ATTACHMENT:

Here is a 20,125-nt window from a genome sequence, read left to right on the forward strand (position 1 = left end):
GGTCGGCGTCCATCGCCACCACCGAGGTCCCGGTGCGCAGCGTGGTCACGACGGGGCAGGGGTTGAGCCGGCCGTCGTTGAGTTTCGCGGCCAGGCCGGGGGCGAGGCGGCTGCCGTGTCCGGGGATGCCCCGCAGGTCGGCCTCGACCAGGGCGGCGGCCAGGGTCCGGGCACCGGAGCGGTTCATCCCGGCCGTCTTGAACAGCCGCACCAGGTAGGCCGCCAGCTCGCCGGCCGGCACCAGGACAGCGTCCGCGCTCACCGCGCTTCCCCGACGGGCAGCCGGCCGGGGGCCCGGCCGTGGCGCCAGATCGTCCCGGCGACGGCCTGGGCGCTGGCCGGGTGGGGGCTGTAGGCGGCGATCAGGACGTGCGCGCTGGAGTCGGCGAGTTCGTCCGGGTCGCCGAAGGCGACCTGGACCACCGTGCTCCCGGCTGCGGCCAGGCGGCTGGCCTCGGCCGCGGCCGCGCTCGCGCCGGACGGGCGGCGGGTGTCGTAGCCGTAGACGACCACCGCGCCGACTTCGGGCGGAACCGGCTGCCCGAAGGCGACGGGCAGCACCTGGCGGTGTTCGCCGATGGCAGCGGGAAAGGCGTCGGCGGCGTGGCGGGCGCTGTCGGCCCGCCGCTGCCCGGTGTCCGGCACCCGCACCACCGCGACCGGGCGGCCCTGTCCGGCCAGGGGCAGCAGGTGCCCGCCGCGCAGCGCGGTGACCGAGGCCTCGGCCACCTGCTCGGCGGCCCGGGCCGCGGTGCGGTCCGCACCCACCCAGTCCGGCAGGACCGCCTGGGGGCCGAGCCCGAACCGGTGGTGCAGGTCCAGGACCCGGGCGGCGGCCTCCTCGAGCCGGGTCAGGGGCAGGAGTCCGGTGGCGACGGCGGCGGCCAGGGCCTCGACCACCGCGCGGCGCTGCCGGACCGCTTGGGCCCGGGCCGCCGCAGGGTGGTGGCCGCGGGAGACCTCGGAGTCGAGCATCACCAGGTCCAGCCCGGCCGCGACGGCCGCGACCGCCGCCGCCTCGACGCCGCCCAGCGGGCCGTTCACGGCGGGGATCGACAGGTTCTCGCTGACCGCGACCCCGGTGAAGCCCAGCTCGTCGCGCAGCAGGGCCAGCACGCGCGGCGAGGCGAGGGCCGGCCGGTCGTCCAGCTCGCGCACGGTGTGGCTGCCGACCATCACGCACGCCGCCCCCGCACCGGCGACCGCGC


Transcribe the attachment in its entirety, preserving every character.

Here is a 20,125-nt window from a genome sequence, read left to right on the forward strand (position 1 = left end):
GGTCGGCGTCCATCGCCACCACCGAGGTCCCGGTGCGCAGCGTGGTCACGACGGGGCAGGGGTTGAGCCGGCCGTCGTTGAGTTTCGCGGCCAGGCCGGGGGCGAGGCGGCTGCCGTGTCCGGGGATGCCCCGCAGGTCGGCCTCGACCAGGGCGGCGGCCAGGGTCCGGGCACCGGAGCGGTTCATCCCGGCCGTCTTGAACAGCCGCACCAGGTAGGCCGCCAGCTCGCCGGCCGGCACCAGGACAGCGTCCGCGCTCACCGCGCTTCCCCGACGGGCAGCCGGCCGGGGGCCCGGCCGTGGCGCCAGATCGTCCCGGCGACGGCCTGGGCGCTGGCCGGGTGGGGGCTGTAGGCGGCGATCAGGACGTGCGCGCTGGAGTCGGCGAGTTCGTCCGGGTCGCCGAAGGCGACCTGGACCACCGTGCTCCCGGCTGCGGCCAGGCGGCTGGCCTCGGCCGCGGCCGCGCTCGCGCCGGACGGGCGGCGGGTGTCGTAGCCGTAGACGACCACCGCGCCGACTTCGGGCGGAACCGGCTGCCCGAAGGCGACGGGCAGCACCTGGCGGTGTTCGCCGATGGCAGCGGGAAAGGCGTCGGCGGCGTGGCGGGCGCTGTCGGCCCGCCGCTGCCCGGTGTCCGGCACCCGCACCACCGCGACCGGGCGGCCCTGTCCGGCCAGGGGCAGCAGGTGCCCGCCGCGCAGCGCGGTGACCGAGGCCTCGGCCACCTGCTCGGCGGCCCGGGCCGCGGTGCGGTCCGCACCCACCCAGTCCGGCAGGACCGCCTGGGGGCCGAGCCCGAACCGGTGGTGCAGGTCCAGGACCCGGGCGGCGGCCTCCTCGAGCCGGGTCAGGGGCAGGAGTCCGGTGGCGACGGCGGCGGCCAGGGCCTCGACCACCGCGCGGCGCTGCCGGACCGCTTGGGCCCGGGCCGCCGCAGGGTGGTGGCCGCGGGAGACCTCGGAGTCGAGCATCACCAGGTCCAGCCCGGCCGCGACGGCCGCGACCGCCGCCGCCTCGACGCCGCCCAGCGGGCCGTTCACGGCGGGGATCGACAGGTTCTCGCTGACCGCGACCCCGGTGAAGCCCAGCTCGTCGCGCAGCAGGGCCAGCACGCGCGGCGAGGCGAGGGCCGGCCGGTCGTCCAGCTCGCGCACGGTGTGGCTGCCGACCATCACGCACGCCGCCCCCGCACCGGCGACCGCGC